Custom Document Builder with Formstack Forms & Documents
Recently I've been building a lot of custom documents with Formstack Forms and Documents... so I thought I'd take you inside my thought process, setup and how I am building these documents.
A few things to note:
- I am building documents that use logic to determine which pages to include / exclude. This requires logic on both the Form and Document.
- I am using PowerPoint as my source file because it allows for the most visual presentation flexibility. You can achieve similar results with Word or PDF as your source documents
The key to setting up your form is thinking through what logic will drive the document output. The goal is to capture information in your form that will allow you to determine how to build your document. The most straight forward example of this is a simple radio button asking users if they want to include certain sections in the document. E.g. Would you like a legal disclaimer included in the document? If yes, then include the pages. If no, then exclude the pages.
Sometimes you can't really ask the questions so directly - so you'll need to use something more than just Yes/No logic to determine what to show or hide. For example, if you want to show disclaimers based on the state a person lives. (E.g. If person lives in Minnesota, show MN disclaimer page. If a person lives in Florida, show FL disclaimer. Otherwise do not show a disclaimer page). In this example, you could have a state dropdown or a text field for state. This information could then be used to determine which pages to include in the document.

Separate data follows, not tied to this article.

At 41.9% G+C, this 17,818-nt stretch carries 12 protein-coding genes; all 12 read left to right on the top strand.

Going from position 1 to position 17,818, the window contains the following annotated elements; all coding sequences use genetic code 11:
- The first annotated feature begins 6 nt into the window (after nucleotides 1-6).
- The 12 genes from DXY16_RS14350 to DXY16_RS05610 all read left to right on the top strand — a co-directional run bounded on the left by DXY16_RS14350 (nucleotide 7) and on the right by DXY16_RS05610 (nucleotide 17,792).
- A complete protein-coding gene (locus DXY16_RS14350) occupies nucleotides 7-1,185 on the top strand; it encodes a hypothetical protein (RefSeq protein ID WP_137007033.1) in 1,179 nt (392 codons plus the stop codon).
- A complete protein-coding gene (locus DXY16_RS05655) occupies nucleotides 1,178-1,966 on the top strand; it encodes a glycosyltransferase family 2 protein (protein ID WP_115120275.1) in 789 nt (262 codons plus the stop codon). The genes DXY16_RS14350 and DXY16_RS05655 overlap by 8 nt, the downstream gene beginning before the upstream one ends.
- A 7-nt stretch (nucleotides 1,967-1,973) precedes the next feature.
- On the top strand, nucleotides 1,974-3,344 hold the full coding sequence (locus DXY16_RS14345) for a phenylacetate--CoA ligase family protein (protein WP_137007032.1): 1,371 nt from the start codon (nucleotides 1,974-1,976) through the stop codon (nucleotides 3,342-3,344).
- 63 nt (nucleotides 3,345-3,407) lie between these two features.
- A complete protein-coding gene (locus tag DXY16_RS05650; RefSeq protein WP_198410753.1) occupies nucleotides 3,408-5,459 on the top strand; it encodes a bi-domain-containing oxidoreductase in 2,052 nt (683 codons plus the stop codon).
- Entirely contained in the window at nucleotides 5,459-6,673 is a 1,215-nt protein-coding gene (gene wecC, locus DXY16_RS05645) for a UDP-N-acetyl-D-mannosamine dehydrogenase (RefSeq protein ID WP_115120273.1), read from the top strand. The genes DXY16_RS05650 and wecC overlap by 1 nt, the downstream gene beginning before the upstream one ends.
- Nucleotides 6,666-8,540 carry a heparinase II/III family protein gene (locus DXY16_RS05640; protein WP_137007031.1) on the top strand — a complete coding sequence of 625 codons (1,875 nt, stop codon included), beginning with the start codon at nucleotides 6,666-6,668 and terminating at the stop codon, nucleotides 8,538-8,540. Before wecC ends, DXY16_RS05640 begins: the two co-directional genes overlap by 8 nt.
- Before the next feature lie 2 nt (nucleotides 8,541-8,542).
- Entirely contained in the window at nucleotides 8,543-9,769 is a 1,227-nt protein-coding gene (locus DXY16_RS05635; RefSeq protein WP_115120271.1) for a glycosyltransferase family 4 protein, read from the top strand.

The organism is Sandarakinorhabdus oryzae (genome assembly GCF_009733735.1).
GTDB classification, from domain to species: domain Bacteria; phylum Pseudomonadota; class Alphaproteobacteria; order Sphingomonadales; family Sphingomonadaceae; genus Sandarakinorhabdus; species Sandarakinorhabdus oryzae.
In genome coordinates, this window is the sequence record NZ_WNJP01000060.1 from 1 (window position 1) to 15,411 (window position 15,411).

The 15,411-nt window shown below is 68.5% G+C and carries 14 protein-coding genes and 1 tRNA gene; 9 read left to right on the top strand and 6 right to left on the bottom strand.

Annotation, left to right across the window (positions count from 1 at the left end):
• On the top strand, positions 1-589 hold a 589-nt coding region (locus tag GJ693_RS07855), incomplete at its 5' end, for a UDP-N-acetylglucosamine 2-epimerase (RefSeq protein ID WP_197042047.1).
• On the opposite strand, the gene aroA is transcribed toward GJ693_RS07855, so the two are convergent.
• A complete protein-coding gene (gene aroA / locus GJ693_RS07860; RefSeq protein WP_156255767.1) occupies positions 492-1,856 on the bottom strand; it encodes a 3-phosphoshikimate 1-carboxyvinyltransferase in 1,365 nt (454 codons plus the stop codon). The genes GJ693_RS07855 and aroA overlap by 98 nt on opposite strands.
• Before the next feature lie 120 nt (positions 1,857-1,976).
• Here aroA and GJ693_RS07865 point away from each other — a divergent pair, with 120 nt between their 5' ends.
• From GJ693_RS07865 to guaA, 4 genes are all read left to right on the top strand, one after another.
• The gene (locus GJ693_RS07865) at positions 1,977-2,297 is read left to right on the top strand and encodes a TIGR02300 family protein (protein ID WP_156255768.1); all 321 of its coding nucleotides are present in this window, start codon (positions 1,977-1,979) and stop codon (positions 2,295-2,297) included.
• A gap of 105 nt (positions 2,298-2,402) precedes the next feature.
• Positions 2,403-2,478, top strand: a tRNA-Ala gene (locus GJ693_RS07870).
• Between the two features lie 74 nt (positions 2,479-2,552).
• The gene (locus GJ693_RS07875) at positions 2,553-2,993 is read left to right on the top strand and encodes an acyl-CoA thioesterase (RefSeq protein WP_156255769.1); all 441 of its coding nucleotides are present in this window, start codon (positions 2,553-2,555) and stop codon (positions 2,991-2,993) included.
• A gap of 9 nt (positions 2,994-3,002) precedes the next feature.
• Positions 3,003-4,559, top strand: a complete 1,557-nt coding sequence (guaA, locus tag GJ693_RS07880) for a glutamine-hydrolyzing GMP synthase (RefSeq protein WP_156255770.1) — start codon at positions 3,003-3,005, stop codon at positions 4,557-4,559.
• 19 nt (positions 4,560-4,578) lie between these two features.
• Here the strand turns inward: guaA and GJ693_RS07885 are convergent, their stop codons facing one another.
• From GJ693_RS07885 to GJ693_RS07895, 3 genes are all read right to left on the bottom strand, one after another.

To take that a step further, you can setup your form to have logic based on the state a person lives in. So if a person lives in Florida, you might ask another follow up question. In your document on the Florida page, you could then include information from or based on that follow up question.
Document Logic Code
Formstack Documents has some really good support documentation to help you create dynamic documents. Here are a few good ones:
Pro Tip 1: When google for help documents, search for "Webmerge" instead of Formstack. Webmerge was purchased by Formstack, and I find it's easier to find the support articles when searching for Webmerge.
Pro Tip 2: When you've found a good Webmerge Support Article, be sure to read the comments. Jeremy Clarke, the founder of Webmerge, responded to questions with code snippets and really helpful tips right in the comments.
In the end, you can create some really powerful document generation systems. These systems may include complex logic in both the form and document — resulting in highly customized documents for your end users. The most important thing though... despite having complex logic, your end users will have a very simple experience that generates custom documents in a fraction of the time.